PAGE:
Mike Fitzpatrick should be commended on the column in the Sept. 22 Register, titled: "Very few winners in court."
Annually, we prosecute approximately 600 felony cases and work with nearly 2,000 victims of crime. Prosecuting crime is not a pleasant task. The stories are often heart wrenching from the victim's point of view, but also we must deal with the humanity of the perpetrators of crime. There is no simple formula to dealing with the tragedy. It is not an exact science. Prosecutors have the important task of not only representing the people of the State of Ohio in an advocacy role, but are also required by law to be ministers of justice.
Often we find ourselves confronted with recanting victims, who change their stories out of fear of retaliation or because they have a special relationship to the defendant. Even in most cases where we are convinced of the guilt of the defendant, judgments and negotiations must be made based upon the strength of the evidence and how it will play to a randomly selected group of citizens called a jury. Once recommendations and decisions are made, communicating this to the victim may take a series of meetings to fully explain the legal and evidentiary realities which may not meet with their personal sense of justice. At times, the task is daunting in uncovering the truth, but the system is structured from beginning to end with that goal in mind. Defense lawyers likewise have a difficult task and one that is usually thankless. No one appreciates the role and work of defense lawyers more than prosecutors.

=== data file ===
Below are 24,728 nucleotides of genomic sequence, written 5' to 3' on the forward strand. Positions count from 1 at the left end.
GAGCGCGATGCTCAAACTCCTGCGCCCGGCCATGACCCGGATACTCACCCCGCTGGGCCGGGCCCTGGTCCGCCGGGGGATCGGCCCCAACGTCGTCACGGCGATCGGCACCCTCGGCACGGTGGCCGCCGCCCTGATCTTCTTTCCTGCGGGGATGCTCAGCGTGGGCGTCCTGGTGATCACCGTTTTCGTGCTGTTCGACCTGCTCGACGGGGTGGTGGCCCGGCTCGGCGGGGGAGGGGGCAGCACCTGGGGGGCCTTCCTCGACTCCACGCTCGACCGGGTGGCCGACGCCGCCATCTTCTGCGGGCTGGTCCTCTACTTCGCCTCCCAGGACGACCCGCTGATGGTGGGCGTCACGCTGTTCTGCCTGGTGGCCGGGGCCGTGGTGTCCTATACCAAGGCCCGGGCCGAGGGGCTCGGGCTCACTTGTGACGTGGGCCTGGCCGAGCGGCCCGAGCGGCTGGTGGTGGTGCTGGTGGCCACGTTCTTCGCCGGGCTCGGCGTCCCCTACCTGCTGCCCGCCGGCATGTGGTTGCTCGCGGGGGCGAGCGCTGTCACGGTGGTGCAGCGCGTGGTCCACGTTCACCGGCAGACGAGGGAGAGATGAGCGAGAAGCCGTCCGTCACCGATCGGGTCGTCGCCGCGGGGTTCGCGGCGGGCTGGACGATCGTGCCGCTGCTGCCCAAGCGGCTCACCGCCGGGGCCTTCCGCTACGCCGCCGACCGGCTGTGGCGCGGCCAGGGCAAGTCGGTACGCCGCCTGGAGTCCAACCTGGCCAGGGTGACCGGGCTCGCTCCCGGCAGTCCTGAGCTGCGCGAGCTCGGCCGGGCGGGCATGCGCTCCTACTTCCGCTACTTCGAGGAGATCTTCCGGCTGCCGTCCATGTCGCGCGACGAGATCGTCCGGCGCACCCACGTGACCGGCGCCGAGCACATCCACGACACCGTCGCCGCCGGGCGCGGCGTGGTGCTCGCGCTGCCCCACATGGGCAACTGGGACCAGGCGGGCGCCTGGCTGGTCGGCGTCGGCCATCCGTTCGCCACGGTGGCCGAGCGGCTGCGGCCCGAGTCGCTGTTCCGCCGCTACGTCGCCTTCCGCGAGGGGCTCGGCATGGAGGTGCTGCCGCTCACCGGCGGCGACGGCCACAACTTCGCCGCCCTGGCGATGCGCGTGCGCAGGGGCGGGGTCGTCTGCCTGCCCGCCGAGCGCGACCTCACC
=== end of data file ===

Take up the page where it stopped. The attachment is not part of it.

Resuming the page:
Fitzpatrick is right when he says people pass through the courthouse doors in a "never-ending wave of misery and despair." Crime is caused by many things, but selfishness seems to be a cornerstone. Living by the golden rule and replacing poverty with jobs and education would go a long way in transforming the genesis of this tragedy to hope.
Kevin J. Baxter
Erie County Prosecutor